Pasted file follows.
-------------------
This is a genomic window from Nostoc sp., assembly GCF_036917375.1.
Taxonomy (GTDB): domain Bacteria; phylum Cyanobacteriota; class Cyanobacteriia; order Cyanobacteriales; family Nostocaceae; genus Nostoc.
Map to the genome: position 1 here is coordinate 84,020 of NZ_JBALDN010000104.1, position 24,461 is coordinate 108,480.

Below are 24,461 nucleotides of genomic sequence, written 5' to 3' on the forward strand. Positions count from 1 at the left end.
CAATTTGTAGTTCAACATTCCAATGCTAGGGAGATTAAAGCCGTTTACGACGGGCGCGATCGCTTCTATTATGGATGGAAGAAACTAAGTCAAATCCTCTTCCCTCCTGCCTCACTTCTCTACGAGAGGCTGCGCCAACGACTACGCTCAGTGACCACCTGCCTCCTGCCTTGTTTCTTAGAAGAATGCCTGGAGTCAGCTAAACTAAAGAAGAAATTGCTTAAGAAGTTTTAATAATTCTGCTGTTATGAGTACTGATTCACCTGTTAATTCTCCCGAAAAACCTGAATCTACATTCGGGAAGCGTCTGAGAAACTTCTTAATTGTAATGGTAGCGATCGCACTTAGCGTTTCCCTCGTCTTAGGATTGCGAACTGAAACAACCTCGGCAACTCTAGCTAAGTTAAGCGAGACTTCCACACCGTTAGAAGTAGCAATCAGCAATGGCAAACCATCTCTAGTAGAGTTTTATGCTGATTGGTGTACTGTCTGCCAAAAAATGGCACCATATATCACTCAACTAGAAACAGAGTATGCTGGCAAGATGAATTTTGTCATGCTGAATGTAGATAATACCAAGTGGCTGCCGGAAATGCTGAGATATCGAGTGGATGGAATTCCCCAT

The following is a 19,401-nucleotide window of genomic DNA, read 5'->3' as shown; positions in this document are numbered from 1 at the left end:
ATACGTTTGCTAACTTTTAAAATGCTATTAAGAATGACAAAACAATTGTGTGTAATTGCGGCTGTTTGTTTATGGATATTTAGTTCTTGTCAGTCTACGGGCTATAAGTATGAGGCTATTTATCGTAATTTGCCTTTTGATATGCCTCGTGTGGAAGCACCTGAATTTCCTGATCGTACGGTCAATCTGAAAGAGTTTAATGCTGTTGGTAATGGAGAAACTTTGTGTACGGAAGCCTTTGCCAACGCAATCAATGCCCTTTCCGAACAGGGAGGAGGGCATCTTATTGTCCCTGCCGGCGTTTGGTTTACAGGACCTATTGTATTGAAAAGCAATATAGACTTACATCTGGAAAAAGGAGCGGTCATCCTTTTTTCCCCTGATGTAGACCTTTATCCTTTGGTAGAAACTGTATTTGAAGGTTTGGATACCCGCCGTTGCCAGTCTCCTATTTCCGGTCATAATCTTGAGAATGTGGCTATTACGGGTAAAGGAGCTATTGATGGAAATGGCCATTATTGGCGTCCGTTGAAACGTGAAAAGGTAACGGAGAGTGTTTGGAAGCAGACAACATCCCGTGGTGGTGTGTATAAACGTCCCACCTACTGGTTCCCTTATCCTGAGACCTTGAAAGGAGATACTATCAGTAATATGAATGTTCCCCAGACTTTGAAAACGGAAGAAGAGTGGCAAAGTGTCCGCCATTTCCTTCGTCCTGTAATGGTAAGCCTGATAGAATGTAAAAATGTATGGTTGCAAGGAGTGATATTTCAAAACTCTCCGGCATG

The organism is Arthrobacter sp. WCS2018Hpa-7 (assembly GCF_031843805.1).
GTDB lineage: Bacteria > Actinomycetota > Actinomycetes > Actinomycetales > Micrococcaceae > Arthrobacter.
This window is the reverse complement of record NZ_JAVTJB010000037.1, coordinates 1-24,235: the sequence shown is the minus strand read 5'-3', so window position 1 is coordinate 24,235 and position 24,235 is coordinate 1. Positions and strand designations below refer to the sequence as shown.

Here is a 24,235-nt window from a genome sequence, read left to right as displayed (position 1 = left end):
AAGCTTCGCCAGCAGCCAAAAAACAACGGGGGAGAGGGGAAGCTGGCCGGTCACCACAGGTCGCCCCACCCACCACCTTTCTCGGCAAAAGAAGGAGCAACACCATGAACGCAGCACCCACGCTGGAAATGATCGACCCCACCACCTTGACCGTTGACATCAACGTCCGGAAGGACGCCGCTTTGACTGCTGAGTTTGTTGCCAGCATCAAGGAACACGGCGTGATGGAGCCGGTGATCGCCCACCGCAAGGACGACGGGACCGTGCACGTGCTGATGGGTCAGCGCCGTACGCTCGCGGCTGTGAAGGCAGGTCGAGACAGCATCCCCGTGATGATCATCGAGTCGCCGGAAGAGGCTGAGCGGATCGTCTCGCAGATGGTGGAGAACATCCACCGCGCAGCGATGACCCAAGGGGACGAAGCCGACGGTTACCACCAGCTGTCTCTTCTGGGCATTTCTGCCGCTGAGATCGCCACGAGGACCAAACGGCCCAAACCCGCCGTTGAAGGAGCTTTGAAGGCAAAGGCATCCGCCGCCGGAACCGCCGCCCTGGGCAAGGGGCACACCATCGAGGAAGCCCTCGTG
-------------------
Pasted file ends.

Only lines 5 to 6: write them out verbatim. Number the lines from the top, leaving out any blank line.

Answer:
CAATTTGTAGTTCAACATTCCAATGCTAGGGAGATTAAAGCCGTTTACGACGGGCGCGATCGCTTCTATTATGGATGGAAGAAACTAAGTCAAATCCTCTTCCCTCCTGCCTCACTTCTCTACGAGAGGCTGCGCCAACGACTACGCTCAGTGACCACCTGCCTCCTGCCTTGTTTCTTAGAAGAATGCCTGGAGTCAGCTAAACTAAAGAAGAAATTGCTTAAGAAGTTTTAATAATTCTGCTGTTATGAGTACTGATTCACCTGTTAATTCTCCCGAAAAACCTGAATCTACATTCGGGAAGCGTCTGAGAAACTTCTTAATTGTAATGGTAGCGATCGCACTTAGCGTTTCCCTCGTCTTAGGATTGCGAACTGAAACAACCTCGGCAACTCTAGCTAAGTTAAGCGAGACTTCCACACCGTTAGAAGTAGCAATCAGCAATGGCAAACCATCTCTAGTAGAGTTTTATGCTGATTGGTGTACTGTCTGCCAAAAAATGGCACCATATATCACTCAACTAGAAACAGAGTATGCTGGCAAGATGAATTTTGTCATGCTGAATGTAGATAATACCAAGTGGCTGCCGGAAATGCTGAGATATCGAGTGGATGGAATTCCCCAT

The following is a 19,401-nucleotide window of genomic DNA, read 5'->3' as shown; positions in this document are numbered from 1 at the left end: